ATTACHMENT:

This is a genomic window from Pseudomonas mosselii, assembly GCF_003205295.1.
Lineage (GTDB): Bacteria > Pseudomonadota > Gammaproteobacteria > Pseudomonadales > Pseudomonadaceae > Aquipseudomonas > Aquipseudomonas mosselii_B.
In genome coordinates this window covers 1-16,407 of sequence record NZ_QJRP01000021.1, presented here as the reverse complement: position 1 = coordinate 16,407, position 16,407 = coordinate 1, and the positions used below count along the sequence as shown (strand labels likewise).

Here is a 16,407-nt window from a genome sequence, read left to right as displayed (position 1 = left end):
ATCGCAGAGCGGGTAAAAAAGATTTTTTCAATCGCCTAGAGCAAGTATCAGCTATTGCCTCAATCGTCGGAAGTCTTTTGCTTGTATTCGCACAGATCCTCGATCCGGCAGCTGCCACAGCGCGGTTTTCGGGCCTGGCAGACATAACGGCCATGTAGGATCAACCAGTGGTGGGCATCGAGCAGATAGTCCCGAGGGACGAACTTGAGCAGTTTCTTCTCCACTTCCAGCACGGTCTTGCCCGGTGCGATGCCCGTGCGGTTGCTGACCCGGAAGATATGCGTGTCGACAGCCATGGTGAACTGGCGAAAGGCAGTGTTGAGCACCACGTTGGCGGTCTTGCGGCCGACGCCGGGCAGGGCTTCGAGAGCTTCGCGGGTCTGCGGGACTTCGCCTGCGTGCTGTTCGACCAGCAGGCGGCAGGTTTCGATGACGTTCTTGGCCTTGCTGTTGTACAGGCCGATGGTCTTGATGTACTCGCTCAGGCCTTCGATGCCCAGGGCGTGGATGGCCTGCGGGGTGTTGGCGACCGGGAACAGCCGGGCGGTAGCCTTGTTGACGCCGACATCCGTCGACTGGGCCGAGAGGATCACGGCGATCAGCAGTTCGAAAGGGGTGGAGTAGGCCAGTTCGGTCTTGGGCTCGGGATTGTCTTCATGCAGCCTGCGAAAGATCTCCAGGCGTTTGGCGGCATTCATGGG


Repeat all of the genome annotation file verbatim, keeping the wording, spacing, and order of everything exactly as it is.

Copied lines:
This is a genomic window from Pseudomonas mosselii, assembly GCF_003205295.1.
Lineage (GTDB): Bacteria > Pseudomonadota > Gammaproteobacteria > Pseudomonadales > Pseudomonadaceae > Aquipseudomonas > Aquipseudomonas mosselii_B.
In genome coordinates this window covers 1-16,407 of sequence record NZ_QJRP01000021.1, presented here as the reverse complement: position 1 = coordinate 16,407, position 16,407 = coordinate 1, and the positions used below count along the sequence as shown (strand labels likewise).

Here is a 16,407-nt window from a genome sequence, read left to right as displayed (position 1 = left end):
ATCGCAGAGCGGGTAAAAAAGATTTTTTCAATCGCCTAGAGCAAGTATCAGCTATTGCCTCAATCGTCGGAAGTCTTTTGCTTGTATTCGCACAGATCCTCGATCCGGCAGCTGCCACAGCGCGGTTTTCGGGCCTGGCAGACATAACGGCCATGTAGGATCAACCAGTGGTGGGCATCGAGCAGATAGTCCCGAGGGACGAACTTGAGCAGTTTCTTCTCCACTTCCAGCACGGTCTTGCCCGGTGCGATGCCCGTGCGGTTGCTGACCCGGAAGATATGCGTGTCGACAGCCATGGTGAACTGGCGAAAGGCAGTGTTGAGCACCACGTTGGCGGTCTTGCGGCCGACGCCGGGCAGGGCTTCGAGAGCTTCGCGGGTCTGCGGGACTTCGCCTGCGTGCTGTTCGACCAGCAGGCGGCAGGTTTCGATGACGTTCTTGGCCTTGCTGTTGTACAGGCCGATGGTCTTGATGTACTCGCTCAGGCCTTCGATGCCCAGGGCGTGGATGGCCTGCGGGGTGTTGGCGACCGGGAACAGCCGGGCGGTAGCCTTGTTGACGCCGACATCCGTCGACTGGGCCGAGAGGATCACGGCGATCAGCAGTTCGAAAGGGGTGGAGTAGGCCAGTTCGGTCTTGGGCTCGGGATTGTCTTCATGCAGCCTGCGAAAGATCTCCAGGCGTTTGGCGGCATTCATGGG